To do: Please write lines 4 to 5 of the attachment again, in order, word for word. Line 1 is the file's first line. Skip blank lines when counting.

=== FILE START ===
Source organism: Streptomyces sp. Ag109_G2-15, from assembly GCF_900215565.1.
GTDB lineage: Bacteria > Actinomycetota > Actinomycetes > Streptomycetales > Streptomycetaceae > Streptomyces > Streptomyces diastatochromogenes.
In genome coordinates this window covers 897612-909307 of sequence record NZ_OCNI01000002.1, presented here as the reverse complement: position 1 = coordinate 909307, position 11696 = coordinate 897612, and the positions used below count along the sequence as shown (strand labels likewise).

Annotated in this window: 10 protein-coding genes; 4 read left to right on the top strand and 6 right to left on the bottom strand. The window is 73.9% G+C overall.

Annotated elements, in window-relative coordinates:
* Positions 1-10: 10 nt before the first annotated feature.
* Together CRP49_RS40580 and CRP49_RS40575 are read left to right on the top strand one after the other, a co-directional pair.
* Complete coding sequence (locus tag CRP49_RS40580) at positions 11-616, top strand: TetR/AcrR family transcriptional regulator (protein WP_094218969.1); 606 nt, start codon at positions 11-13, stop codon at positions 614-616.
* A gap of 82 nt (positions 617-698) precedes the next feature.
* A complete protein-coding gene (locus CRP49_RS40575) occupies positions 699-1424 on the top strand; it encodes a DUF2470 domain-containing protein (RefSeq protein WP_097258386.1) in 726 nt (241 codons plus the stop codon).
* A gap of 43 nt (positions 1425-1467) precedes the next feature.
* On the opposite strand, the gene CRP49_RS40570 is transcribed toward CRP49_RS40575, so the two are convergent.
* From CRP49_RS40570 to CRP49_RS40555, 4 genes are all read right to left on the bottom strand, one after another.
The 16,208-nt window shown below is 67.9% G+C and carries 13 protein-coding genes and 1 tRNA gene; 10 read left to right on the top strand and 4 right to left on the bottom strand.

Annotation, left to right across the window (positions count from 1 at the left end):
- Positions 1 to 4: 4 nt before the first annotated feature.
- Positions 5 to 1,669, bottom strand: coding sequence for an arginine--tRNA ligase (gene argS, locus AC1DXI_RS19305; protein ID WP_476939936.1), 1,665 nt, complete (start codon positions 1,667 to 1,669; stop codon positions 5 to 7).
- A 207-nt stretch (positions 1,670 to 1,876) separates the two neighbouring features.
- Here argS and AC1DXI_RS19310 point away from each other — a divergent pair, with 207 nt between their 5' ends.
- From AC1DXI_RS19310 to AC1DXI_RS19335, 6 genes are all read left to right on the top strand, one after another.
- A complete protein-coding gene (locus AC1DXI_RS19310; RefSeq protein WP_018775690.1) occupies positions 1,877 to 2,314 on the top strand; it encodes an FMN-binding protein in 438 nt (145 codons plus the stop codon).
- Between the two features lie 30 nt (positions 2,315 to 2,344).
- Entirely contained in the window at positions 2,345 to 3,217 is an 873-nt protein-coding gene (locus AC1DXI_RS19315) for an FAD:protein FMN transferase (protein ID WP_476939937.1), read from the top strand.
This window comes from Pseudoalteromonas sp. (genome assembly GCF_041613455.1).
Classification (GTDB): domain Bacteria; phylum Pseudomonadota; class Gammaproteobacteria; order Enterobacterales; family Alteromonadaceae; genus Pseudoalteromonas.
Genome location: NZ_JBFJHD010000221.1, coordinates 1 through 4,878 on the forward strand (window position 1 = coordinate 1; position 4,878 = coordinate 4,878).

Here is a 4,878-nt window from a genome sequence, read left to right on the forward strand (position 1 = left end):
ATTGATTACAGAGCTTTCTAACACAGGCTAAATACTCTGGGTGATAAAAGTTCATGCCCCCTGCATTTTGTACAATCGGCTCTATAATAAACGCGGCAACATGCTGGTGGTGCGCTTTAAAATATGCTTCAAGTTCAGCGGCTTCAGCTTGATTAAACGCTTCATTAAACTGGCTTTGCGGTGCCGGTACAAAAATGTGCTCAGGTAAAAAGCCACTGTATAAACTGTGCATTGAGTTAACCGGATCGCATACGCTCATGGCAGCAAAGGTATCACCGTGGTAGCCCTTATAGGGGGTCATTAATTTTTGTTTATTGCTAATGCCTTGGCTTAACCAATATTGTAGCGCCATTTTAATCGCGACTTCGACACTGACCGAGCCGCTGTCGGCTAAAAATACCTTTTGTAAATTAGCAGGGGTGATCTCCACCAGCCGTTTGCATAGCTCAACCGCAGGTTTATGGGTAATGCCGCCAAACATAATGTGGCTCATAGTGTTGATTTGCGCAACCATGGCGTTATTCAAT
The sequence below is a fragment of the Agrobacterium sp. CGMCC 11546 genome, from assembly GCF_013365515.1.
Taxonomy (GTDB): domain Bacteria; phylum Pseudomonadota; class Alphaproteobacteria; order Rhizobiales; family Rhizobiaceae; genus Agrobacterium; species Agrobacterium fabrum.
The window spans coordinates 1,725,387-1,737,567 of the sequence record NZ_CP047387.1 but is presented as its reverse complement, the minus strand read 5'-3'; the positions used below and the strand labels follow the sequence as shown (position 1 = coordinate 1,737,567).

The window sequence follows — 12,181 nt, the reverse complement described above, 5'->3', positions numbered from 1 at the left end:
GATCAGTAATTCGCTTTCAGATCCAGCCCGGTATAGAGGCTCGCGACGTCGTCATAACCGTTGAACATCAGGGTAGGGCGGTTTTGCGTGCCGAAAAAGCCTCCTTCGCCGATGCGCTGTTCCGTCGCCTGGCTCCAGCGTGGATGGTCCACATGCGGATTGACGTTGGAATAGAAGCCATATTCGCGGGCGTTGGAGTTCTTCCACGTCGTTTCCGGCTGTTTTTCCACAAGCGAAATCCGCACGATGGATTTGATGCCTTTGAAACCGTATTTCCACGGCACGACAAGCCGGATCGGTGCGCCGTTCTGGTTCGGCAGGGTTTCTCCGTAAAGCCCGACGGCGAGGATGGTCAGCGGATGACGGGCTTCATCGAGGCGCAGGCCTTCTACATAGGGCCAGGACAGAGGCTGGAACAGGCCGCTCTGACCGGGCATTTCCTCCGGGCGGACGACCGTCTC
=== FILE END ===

Annotated in this window: 10 protein-coding genes; 4 read left to right on the top strand and 6 right to left on the bottom strand. The window is 73.9% G+C overall.

Annotated elements, in window-relative coordinates: